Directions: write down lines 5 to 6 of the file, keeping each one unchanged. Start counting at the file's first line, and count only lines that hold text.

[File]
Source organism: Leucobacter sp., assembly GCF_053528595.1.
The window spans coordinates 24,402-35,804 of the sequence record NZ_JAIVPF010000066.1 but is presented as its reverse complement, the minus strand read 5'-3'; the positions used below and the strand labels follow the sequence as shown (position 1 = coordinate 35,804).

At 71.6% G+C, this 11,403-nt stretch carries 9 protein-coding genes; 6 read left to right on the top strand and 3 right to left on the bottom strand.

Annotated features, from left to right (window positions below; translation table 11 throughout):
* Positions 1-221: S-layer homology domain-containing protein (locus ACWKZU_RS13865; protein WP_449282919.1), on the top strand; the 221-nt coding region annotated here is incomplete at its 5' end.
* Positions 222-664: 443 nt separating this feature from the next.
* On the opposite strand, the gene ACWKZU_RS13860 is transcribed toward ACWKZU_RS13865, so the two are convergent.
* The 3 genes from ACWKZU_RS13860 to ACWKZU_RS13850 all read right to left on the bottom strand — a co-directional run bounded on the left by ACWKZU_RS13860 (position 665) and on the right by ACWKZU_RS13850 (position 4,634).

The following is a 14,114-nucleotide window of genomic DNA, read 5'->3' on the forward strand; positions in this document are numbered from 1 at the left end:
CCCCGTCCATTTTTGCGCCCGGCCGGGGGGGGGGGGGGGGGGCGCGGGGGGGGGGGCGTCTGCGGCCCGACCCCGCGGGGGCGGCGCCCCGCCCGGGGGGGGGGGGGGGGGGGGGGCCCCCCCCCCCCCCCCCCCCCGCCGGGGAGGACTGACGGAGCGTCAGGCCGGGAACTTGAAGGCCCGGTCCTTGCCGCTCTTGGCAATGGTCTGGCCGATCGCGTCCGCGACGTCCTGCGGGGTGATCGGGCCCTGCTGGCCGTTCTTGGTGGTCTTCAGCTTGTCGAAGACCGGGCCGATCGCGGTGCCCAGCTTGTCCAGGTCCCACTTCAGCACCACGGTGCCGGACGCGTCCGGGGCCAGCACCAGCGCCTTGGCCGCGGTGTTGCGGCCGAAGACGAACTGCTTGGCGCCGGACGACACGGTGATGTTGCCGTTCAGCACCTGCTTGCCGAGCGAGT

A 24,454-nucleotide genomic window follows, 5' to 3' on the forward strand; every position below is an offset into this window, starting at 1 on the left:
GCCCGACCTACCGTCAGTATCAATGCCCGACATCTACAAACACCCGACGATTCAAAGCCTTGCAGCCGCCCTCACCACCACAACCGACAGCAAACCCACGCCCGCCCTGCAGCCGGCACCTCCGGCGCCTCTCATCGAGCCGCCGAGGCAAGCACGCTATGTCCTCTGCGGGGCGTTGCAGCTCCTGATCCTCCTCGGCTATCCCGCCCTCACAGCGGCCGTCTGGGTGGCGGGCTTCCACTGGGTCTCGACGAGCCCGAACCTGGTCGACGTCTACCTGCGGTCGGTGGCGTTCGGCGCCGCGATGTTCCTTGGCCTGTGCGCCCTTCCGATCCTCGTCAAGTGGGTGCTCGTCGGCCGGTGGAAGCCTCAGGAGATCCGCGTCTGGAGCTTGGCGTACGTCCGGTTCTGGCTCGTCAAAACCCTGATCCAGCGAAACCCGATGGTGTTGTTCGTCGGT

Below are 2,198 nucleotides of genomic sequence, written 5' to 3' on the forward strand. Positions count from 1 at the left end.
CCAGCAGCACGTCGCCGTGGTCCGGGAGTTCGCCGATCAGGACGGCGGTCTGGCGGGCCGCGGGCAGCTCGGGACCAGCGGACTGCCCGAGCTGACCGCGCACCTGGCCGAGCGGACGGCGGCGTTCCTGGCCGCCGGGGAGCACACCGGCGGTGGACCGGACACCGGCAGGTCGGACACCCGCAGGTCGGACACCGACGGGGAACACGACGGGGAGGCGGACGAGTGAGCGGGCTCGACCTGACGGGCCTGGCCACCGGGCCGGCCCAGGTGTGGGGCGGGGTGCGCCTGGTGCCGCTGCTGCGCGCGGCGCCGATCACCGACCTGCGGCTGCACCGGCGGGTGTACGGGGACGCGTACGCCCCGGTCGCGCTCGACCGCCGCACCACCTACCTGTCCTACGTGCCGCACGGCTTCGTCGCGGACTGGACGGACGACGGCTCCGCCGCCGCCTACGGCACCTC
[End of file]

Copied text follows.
* Positions 1-221: S-layer homology domain-containing protein (locus ACWKZU_RS13865; protein WP_449282919.1), on the top strand; the 221-nt coding region annotated here is incomplete at its 5' end.
* Positions 222-664: 443 nt separating this feature from the next.